Of critically ill patients with conventional indications for a fluid bolus, only about half will respond with a meaningful increase in perfusion.
Fluid therapy that does not boost perfusion may cause harm by impairing lung function, producing edema in other organs, or contributing to endothelial dysfunction.
Static hemodynamic parameters, such as central venous pressure or pulmonary artery occlusion pressure, have little value in guiding fluid therapy.
Fluid responsiveness can be predicted using cardiopulmonary interactions to probe circulatory function or through passive leg raising.
Dynamic fluid-responsiveness predictors are accurate but require careful attention to preconditions for validity.
Critical illness often cripples the circulation. For example, septic shock combines ventricular dysfunction; arteriolar dilation; vascular obstruction; and volume depletion due to transudation of fluid from the vascular space into tissues, venodilation, reduced oral intake, and heightened insensible loss. Trauma produces similar effects through hemorrhage, spinal injury, cardiac tamponade, tension pneumothorax, acidemia, and cardiac dysfunction. These join to compromise perfusion globally, threatening the function of vital organs. Urgent resuscitation improves outcome in shock, showing that time is of the essence, a concept captured in the phrase “the golden hour.”1,2 Treating hypovolemia has been a central tenet of shock management. Nevertheless, many controversies remain regarding the details of shock resuscitation, including the role and type of fluid therapy, metrics for assessing the response, and clinical end-points.
Initial resuscitation transforms a hypovolemic, hypodynamic circulation into one where oxygen transport is normal or high, at least at the whole body level, in most septic adults2,3 and even following trauma and cardiac arrest.4 In contrast to the average patient entering the early goal-directed trial,2 once fluids, antimicrobials, vasoactive drugs, and perhaps blood have been given, resuscitated patients typically display elevated central venous pressure (CVP), cardiac output, and mixed and central venous oxyhemoglobin saturations (SvO2 and ScvO2, respectively). There is no longer global hypoperfusion as judged by most measures of oxygen transport, even when hypotension, lactic acidosis, and organ dysfunction persist. Nevertheless, the macrocirculation remains grossly impaired and mean arterial pressure is rarely restored to normal.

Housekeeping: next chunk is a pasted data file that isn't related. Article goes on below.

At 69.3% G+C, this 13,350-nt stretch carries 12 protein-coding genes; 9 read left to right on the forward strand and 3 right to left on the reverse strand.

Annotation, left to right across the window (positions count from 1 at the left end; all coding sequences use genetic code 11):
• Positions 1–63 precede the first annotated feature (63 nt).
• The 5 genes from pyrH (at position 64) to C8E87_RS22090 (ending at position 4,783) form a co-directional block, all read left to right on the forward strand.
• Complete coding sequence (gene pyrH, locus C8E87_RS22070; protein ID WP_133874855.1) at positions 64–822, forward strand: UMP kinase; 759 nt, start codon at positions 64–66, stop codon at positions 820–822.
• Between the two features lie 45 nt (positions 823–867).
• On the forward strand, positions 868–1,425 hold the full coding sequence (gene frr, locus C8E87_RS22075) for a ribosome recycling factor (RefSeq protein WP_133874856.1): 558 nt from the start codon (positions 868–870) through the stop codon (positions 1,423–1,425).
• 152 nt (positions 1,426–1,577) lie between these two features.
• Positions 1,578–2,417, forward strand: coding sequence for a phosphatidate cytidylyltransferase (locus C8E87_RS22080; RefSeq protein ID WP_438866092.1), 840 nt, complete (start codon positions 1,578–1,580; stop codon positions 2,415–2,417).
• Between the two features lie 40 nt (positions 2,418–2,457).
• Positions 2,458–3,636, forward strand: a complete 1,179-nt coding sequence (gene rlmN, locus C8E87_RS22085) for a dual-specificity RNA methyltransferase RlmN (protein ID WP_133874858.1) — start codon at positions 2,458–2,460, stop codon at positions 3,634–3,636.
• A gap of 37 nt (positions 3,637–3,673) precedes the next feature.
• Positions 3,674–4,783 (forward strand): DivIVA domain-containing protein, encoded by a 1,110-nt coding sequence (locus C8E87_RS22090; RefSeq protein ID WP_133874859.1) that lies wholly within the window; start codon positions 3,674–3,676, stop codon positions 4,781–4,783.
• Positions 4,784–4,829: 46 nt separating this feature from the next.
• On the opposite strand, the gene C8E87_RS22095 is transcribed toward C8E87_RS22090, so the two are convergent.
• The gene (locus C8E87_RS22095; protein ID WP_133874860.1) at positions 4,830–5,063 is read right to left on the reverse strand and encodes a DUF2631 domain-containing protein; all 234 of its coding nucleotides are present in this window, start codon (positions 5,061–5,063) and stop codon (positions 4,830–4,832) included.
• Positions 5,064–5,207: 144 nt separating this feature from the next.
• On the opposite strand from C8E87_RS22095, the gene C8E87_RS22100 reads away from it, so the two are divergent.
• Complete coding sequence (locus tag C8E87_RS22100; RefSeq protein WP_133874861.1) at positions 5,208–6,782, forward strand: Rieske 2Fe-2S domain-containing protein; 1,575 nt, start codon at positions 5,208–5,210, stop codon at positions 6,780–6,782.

Indeed, persistent hypotension and progressive organ failures often prompt further fluid administration. When given additional fluid, some patients will respond: blood pressure, cardiac output, oxygen delivery, ScvO2, or urine output increases. Other patients will not hemodynamics fail to improve, and the fluid bolus is ineffective at best.5 Moreover, ineffective fluid challenges often lead to additional boluses, culminating in a grossly edematous patient (still hypotensive and oliguric). In one prospective study of fluid boluses in septic patients, fluid boluses constituted 50% of fluid gain on day 1 and roughly 30% on days 2 and 3.6 Even a positive initial response is only sustained at 30 minutes in half of “responders.”7 These findings fundamentally call into question the prominent role for fluid therapy in shock.8...